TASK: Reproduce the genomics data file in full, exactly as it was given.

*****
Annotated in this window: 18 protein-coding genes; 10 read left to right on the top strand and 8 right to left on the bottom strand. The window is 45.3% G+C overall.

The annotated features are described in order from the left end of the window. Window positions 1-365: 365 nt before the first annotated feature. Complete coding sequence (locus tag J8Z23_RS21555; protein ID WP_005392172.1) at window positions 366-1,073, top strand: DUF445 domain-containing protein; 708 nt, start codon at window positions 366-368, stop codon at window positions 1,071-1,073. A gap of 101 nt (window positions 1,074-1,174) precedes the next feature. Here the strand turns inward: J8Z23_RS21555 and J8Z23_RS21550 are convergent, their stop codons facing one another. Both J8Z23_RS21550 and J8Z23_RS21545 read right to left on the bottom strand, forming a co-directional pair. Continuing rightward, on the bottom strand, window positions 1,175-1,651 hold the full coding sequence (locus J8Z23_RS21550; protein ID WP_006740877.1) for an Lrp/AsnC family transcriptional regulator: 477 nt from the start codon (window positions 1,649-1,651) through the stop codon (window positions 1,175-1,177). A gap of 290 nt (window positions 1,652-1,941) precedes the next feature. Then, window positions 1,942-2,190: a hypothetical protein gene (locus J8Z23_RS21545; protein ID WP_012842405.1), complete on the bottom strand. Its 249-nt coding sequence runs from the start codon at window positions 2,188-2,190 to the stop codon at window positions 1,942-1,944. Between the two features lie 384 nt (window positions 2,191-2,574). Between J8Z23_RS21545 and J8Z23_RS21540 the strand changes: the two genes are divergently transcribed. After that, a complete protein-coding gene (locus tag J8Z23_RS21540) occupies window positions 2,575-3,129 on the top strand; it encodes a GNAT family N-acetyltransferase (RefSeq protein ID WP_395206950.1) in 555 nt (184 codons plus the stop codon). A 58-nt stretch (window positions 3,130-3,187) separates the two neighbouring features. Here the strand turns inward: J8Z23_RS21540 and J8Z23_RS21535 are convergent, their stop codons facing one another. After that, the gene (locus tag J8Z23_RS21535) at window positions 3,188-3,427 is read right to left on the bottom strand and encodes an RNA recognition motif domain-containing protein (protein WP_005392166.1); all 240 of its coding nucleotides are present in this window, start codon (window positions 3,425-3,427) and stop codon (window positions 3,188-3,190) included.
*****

Annotated in this window: 18 protein-coding genes; 10 read left to right on the top strand and 8 right to left on the bottom strand. The window is 45.3% G+C overall.

The annotated features are described in order from the left end of the window. Window positions 1-365: 365 nt before the first annotated feature. Complete coding sequence (locus tag J8Z23_RS21555; protein ID WP_005392172.1) at window positions 366-1,073, top strand: DUF445 domain-containing protein; 708 nt, start codon at window positions 366-368, stop codon at window positions 1,071-1,073. A gap of 101 nt (window positions 1,074-1,174) precedes the next feature. Here the strand turns inward: J8Z23_RS21555 and J8Z23_RS21550 are convergent, their stop codons facing one another. Both J8Z23_RS21550 and J8Z23_RS21545 read right to left on the bottom strand, forming a co-directional pair. Continuing rightward, on the bottom strand, window positions 1,175-1,651 hold the full coding sequence (locus J8Z23_RS21550; protein ID WP_006740877.1) for an Lrp/AsnC family transcriptional regulator: 477 nt from the start codon (window positions 1,649-1,651) through the stop codon (window positions 1,175-1,177). A gap of 290 nt (window positions 1,652-1,941) precedes the next feature. Then, window positions 1,942-2,190: a hypothetical protein gene (locus J8Z23_RS21545; protein ID WP_012842405.1), complete on the bottom strand. Its 249-nt coding sequence runs from the start codon at window positions 2,188-2,190 to the stop codon at window positions 1,942-1,944. Between the two features lie 384 nt (window positions 2,191-2,574). Between J8Z23_RS21545 and J8Z23_RS21540 the strand changes: the two genes are divergently transcribed. After that, a complete protein-coding gene (locus tag J8Z23_RS21540) occupies window positions 2,575-3,129 on the top strand; it encodes a GNAT family N-acetyltransferase (RefSeq protein ID WP_395206950.1) in 555 nt (184 codons plus the stop codon). A 58-nt stretch (window positions 3,130-3,187) separates the two neighbouring features. Here the strand turns inward: J8Z23_RS21540 and J8Z23_RS21535 are convergent, their stop codons facing one another. After that, the gene (locus tag J8Z23_RS21535) at window positions 3,188-3,427 is read right to left on the bottom strand and encodes an RNA recognition motif domain-containing protein (protein WP_005392166.1); all 240 of its coding nucleotides are present in this window, start codon (window positions 3,425-3,427) and stop codon (window positions 3,188-3,190) included.